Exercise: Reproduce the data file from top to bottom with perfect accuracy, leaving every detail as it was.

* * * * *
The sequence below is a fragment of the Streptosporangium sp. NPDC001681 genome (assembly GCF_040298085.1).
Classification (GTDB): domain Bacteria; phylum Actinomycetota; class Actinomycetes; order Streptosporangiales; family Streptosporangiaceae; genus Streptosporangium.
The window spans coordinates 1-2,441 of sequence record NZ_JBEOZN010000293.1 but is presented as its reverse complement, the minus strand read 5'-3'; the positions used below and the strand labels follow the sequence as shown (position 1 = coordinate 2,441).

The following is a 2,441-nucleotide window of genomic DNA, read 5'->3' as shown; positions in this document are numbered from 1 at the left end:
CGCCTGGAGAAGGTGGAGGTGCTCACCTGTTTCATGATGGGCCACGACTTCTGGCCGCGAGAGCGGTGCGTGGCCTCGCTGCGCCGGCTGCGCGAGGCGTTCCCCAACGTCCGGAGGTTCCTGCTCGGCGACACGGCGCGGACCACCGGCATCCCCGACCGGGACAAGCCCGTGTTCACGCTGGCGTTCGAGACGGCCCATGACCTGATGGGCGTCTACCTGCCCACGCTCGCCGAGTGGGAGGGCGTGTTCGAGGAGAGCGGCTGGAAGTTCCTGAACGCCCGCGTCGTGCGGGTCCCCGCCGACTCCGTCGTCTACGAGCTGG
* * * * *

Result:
The sequence below is a fragment of the Streptosporangium sp. NPDC001681 genome (assembly GCF_040298085.1).
Classification (GTDB): domain Bacteria; phylum Actinomycetota; class Actinomycetes; order Streptosporangiales; family Streptosporangiaceae; genus Streptosporangium.
The window spans coordinates 1-2,441 of sequence record NZ_JBEOZN010000293.1 but is presented as its reverse complement, the minus strand read 5'-3'; the positions used below and the strand labels follow the sequence as shown (position 1 = coordinate 2,441).

The following is a 2,441-nucleotide window of genomic DNA, read 5'->3' as shown; positions in this document are numbered from 1 at the left end:
CGCCTGGAGAAGGTGGAGGTGCTCACCTGTTTCATGATGGGCCACGACTTCTGGCCGCGAGAGCGGTGCGTGGCCTCGCTGCGCCGGCTGCGCGAGGCGTTCCCCAACGTCCGGAGGTTCCTGCTCGGCGACACGGCGCGGACCACCGGCATCCCCGACCGGGACAAGCCCGTGTTCACGCTGGCGTTCGAGACGGCCCATGACCTGATGGGCGTCTACCTGCCCACGCTCGCCGAGTGGGAGGGCGTGTTCGAGGAGAGCGGCTGGAAGTTCCTGAACGCCCGCGTCGTGCGGGTCCCCGCCGACTCCGTCGTCTACGAGCTGG